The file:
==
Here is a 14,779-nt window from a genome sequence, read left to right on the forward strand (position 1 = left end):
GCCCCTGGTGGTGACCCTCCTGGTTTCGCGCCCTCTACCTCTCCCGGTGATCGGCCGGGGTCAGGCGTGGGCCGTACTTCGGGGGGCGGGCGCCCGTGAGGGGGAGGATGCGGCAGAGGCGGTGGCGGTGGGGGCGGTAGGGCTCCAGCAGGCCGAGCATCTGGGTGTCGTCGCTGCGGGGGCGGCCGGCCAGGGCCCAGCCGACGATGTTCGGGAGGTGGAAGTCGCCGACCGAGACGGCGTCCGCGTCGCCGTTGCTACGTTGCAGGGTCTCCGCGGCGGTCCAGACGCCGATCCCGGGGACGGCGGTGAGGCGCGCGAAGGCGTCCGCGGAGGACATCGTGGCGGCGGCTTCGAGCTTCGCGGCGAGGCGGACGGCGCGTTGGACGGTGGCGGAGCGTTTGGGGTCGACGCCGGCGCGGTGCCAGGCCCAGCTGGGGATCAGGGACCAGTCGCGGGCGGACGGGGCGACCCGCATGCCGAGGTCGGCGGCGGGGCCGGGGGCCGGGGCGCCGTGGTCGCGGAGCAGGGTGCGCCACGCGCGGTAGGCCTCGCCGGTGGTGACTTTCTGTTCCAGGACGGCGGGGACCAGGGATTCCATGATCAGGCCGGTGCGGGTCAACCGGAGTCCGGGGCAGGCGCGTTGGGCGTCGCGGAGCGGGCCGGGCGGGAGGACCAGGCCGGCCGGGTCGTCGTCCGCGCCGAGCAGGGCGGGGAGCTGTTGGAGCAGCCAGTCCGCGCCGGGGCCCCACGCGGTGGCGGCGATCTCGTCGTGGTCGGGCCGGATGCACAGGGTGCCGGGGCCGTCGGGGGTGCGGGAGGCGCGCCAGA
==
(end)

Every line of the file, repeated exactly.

Here is a 14,779-nt window from a genome sequence, read left to right on the forward strand (position 1 = left end):
GCCCCTGGTGGTGACCCTCCTGGTTTCGCGCCCTCTACCTCTCCCGGTGATCGGCCGGGGTCAGGCGTGGGCCGTACTTCGGGGGGCGGGCGCCCGTGAGGGGGAGGATGCGGCAGAGGCGGTGGCGGTGGGGGCGGTAGGGCTCCAGCAGGCCGAGCATCTGGGTGTCGTCGCTGCGGGGGCGGCCGGCCAGGGCCCAGCCGACGATGTTCGGGAGGTGGAAGTCGCCGACCGAGACGGCGTCCGCGTCGCCGTTGCTACGTTGCAGGGTCTCCGCGGCGGTCCAGACGCCGATCCCGGGGACGGCGGTGAGGCGCGCGAAGGCGTCCGCGGAGGACATCGTGGCGGCGGCTTCGAGCTTCGCGGCGAGGCGGACGGCGCGTTGGACGGTGGCGGAGCGTTTGGGGTCGACGCCGGCGCGGTGCCAGGCCCAGCTGGGGATCAGGGACCAGTCGCGGGCGGACGGGGCGACCCGCATGCCGAGGTCGGCGGCGGGGCCGGGGGCCGGGGCGCCGTGGTCGCGGAGCAGGGTGCGCCACGCGCGGTAGGCCTCGCCGGTGGTGACTTTCTGTTCCAGGACGGCGGGGACCAGGGATTCCATGATCAGGCCGGTGCGGGTCAACCGGAGTCCGGGGCAGGCGCGTTGGGCGTCGCGGAGCGGGCCGGGCGGGAGGACCAGGCCGGCCGGGTCGTCGTCCGCGCCGAGCAGGGCGGGGAGCTGTTGGAGCAGCCAGTCCGCGCCGGGGCCCCACGCGGTGGCGGCGATCTCGTCGTGGTCGGGCCGGATGCACAGGGTGCCGGGGCCGTCGGGGGTGCGGGAGGCGCGCCAGA